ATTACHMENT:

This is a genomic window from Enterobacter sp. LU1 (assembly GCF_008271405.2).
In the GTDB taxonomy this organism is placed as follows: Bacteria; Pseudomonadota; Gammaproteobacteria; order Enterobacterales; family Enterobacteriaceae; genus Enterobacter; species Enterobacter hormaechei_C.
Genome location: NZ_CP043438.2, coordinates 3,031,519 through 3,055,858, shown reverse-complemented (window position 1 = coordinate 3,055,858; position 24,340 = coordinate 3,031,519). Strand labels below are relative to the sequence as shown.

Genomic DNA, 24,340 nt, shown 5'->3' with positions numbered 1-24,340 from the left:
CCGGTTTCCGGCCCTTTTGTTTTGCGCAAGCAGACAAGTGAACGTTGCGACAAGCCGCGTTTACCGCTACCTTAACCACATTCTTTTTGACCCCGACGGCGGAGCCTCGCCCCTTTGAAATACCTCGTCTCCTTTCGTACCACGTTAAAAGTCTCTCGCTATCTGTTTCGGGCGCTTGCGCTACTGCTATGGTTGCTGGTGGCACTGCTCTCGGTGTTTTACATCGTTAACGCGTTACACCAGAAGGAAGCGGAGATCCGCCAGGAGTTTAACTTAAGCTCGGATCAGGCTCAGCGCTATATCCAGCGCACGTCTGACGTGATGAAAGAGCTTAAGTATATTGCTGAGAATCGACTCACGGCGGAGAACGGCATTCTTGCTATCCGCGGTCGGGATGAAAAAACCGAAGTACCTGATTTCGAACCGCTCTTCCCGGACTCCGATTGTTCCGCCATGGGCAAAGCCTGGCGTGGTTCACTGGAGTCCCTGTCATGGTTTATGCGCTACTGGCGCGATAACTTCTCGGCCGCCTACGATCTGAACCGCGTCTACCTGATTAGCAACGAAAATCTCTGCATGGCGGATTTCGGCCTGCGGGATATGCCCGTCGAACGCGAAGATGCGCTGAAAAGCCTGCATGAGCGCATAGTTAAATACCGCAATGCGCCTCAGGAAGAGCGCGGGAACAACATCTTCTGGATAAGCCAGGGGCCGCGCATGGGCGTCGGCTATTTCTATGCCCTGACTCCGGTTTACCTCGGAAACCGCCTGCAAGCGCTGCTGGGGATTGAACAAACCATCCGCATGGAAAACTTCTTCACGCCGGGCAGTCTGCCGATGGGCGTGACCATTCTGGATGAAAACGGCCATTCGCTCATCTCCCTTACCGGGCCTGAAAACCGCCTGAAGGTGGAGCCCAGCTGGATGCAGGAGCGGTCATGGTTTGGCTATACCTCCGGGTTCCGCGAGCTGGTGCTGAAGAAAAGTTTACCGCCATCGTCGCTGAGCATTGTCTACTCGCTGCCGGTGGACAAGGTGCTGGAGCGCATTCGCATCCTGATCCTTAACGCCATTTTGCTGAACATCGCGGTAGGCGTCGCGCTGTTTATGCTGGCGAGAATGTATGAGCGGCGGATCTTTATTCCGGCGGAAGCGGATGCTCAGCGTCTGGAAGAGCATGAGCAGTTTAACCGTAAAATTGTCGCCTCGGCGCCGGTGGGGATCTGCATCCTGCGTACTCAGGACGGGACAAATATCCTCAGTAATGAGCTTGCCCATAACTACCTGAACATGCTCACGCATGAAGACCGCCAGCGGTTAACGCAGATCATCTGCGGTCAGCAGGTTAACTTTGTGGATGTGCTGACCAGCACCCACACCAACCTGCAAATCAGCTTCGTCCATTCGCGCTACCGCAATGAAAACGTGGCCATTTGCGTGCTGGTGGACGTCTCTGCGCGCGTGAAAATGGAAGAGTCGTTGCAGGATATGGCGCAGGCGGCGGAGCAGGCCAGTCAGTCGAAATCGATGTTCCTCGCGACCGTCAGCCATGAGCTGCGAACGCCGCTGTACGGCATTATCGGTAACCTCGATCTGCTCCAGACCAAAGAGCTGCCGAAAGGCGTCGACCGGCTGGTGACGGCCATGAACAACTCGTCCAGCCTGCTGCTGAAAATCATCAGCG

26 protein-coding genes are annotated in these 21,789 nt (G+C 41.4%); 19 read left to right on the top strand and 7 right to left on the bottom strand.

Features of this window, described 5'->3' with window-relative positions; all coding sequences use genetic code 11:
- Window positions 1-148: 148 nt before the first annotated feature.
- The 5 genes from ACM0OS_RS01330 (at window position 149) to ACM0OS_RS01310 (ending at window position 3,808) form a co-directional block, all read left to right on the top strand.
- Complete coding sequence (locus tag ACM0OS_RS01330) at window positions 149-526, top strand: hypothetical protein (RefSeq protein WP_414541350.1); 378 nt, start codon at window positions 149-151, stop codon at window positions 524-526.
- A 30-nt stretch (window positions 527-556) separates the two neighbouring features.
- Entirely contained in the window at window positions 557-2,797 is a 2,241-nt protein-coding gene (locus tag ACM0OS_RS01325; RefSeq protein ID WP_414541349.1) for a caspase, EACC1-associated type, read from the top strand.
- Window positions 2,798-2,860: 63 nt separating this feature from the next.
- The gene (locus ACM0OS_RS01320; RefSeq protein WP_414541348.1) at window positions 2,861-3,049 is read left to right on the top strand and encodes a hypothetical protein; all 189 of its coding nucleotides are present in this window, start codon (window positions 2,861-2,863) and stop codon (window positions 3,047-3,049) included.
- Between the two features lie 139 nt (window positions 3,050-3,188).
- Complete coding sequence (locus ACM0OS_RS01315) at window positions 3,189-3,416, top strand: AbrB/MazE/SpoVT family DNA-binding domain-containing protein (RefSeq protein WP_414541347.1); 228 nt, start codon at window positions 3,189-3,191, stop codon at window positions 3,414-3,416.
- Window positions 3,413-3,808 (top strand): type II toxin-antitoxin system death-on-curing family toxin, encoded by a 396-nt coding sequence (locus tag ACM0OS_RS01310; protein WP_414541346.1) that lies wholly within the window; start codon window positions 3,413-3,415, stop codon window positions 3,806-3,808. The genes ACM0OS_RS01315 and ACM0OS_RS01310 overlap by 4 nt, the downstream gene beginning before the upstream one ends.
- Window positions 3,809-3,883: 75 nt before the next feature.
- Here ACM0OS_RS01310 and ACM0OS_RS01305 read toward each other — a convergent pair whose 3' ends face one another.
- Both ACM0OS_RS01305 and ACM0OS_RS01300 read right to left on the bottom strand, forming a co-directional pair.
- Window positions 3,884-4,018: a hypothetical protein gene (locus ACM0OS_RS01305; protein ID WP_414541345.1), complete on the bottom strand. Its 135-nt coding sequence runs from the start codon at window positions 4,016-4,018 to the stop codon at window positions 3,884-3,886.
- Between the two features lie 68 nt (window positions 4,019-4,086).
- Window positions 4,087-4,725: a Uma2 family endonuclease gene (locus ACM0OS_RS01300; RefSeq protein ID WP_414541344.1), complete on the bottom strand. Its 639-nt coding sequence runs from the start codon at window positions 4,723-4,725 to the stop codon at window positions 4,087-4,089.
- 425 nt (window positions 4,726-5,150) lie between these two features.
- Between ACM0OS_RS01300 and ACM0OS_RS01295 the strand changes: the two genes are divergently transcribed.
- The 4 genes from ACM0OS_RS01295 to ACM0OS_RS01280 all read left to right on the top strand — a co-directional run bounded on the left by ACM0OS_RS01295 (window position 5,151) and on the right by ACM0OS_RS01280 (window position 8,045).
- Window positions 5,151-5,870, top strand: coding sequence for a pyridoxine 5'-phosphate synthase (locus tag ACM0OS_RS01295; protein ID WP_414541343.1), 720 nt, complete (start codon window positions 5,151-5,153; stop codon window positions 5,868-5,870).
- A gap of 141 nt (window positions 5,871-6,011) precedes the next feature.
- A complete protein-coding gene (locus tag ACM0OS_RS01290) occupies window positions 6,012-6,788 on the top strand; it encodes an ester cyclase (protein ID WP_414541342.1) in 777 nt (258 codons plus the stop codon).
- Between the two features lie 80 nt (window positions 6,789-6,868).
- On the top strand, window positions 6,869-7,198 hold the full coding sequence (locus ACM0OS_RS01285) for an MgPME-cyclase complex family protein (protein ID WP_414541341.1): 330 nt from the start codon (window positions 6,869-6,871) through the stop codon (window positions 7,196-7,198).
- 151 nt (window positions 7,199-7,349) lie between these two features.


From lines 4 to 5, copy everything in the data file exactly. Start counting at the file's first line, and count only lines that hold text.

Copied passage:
Genomic DNA, 24,340 nt, shown 5'->3' with positions numbered 1-24,340 from the left:
CCGGTTTCCGGCCCTTTTGTTTTGCGCAAGCAGACAAGTGAACGTTGCGACAAGCCGCGTTTACCGCTACCTTAACCACATTCTTTTTGACCCCGACGGCGGAGCCTCGCCCCTTTGAAATACCTCGTCTCCTTTCGTACCACGTTAAAAGTCTCTCGCTATCTGTTTCGGGCGCTTGCGCTACTGCTATGGTTGCTGGTGGCACTGCTCTCGGTGTTTTACATCGTTAACGCGTTACACCAGAAGGAAGCGGAGATCCGCCAGGAGTTTAACTTAAGCTCGGATCAGGCTCAGCGCTATATCCAGCGCACGTCTGACGTGATGAAAGAGCTTAAGTATATTGCTGAGAATCGACTCACGGCGGAGAACGGCATTCTTGCTATCCGCGGTCGGGATGAAAAAACCGAAGTACCTGATTTCGAACCGCTCTTCCCGGACTCCGATTGTTCCGCCATGGGCAAAGCCTGGCGTGGTTCACTGGAGTCCCTGTCATGGTTTATGCGCTACTGGCGCGATAACTTCTCGGCCGCCTACGATCTGAACCGCGTCTACCTGATTAGCAACGAAAATCTCTGCATGGCGGATTTCGGCCTGCGGGATATGCCCGTCGAACGCGAAGATGCGCTGAAAAGCCTGCATGAGCGCATAGTTAAATACCGCAATGCGCCTCAGGAAGAGCGCGGGAACAACATCTTCTGGATAAGCCAGGGGCCGCGCATGGGCGTCGGCTATTTCTATGCCCTGACTCCGGTTTACCTCGGAAACCGCCTGCAAGCGCTGCTGGGGATTGAACAAACCATCCGCATGGAAAACTTCTTCACGCCGGGCAGTCTGCCGATGGGCGTGACCATTCTGGATGAAAACGGCCATTCGCTCATCTCCCTTACCGGGCCTGAAAACCGCCTGAAGGTGGAGCCCAGCTGGATGCAGGAGCGGTCATGGTTTGGCTATACCTCCGGGTTCCGCGAGCTGGTGCTGAAGAAAAGTTTACCGCCATCGTCGCTGAGCATTGTCTACTCGCTGCCGGTGGACAAGGTGCTGGAGCGCATTCGCATCCTGATCCTTAACGCCATTTTGCTGAACATCGCGGTAGGCGTCGCGCTGTTTATGCTGGCGAGAATGTATGAGCGGCGGATCTTTATTCCGGCGGAAGCGGATGCTCAGCGTCTGGAAGAGCATGAGCAGTTTAACCGTAAAATTGTCGCCTCGGCGCCGGTGGGGATCTGCATCCTGCGTACTCAGGACGGGACAAATATCCTCAGTAATGAGCTTGCCCATAACTACCTGAACATGCTCACGCATGAAGACCGCCAGCGGTTAACGCAGATCATCTGCGGTCAGCAGGTTAACTTTGTGGATGTGCTGACCAGCACCCACACCAACCTGCAAATCAGCTTCGTCCATTCGCGCTACCGCAATGAAAACGTGGCCATTTGCGTGCTGGTGGACGTCTCTGCGCGCGTGAAAATGGAAGAGTCGTTGCAGGATATGGCGCAGGCGGCGGAGCAGGCCAGTCAGTCGAAATCGATGTTCCTCGCGACCGTCAGCCATGAGCTGCGAACGCCGCTGTACGGCATTATCGGTAACCTCGATCTGCTCCAGACCAAAGAGCTGCCGAAAGGCGTCGACCGGCTGGTGACGGCCATGAACAACTCGTCCAGCCTGCTGCTGAAAATCATCAGCG